Dry-season vegetable farming in fenced-in small plots in the Upper East region in northern Ghana. The plots, each belonging to one household, are irrigated through a channel system connected to a small reservoir. Photo: K. Malmborg
The TAI project is focused on implementation of rainfed and irrigated technologies in the northern Volta river basin, which can increase adaptability and transformability of local livelihoods, as well as closing gaps between actual and potential yields, nutrition and ecosystem services. The aim is to improve the capacities of NGO and extension workers to identify and implement technologies that suit the local context.
The project is led by Fabrice DeClerck with Bioversity International as lead centre. The different work packages in the project use a broad range of methods from different disciplines, including catchment and basin scale modeling, participatory workshops and games, interviews, remote sensing, and a variety of analyses conducted on biophysical data collected in the field.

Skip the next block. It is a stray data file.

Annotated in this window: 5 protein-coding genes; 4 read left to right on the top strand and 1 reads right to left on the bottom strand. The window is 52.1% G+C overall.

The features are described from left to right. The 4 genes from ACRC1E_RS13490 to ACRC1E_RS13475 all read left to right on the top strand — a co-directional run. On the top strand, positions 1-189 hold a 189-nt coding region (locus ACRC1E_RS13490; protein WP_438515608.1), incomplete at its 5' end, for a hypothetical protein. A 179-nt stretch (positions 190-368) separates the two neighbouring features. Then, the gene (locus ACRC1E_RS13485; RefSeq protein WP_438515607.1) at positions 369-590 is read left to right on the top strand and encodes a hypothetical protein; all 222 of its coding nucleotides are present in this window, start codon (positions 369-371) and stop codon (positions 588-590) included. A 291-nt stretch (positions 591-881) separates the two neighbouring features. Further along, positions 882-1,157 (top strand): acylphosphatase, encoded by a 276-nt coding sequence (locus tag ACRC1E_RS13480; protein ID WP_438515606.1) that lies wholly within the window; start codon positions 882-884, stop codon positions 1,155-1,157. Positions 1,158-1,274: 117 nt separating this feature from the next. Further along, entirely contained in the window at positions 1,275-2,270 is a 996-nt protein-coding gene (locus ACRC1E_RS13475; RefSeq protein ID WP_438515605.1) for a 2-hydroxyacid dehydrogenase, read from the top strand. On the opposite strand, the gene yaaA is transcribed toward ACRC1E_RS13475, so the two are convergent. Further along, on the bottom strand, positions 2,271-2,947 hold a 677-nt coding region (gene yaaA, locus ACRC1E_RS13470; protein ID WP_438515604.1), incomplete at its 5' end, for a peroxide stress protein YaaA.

The Stockholm Resilience Centre component of the research is conducted by Katja Malmborg, Juan Carlos Rocha, Line Gordon and Elin Enfors Kautsky. It is focused on development of methods to identify social-ecological systems archetypes across the Volta basin from publically available data sets, using cluster analysis.
CIAT (Dr. Fred Kizito)
CIRAD (Dr. William’s Daré)
International Water Management Institute (Dr. Pamela Katic)
Natural Capital Project, Stanford University (Dr. Rebecca Chaplin-Kramer)
SNV World Burkina Faso (Mansour Boundaogo)
University of Bonn (Dr. Denis Lanzanova)
University of Development Studies Ghana (Dr. Raymond Kasei)
Washington State University (Dr. Alexander Fremier)
World Agroforestry Centre (Dr. Eike Luedeling)
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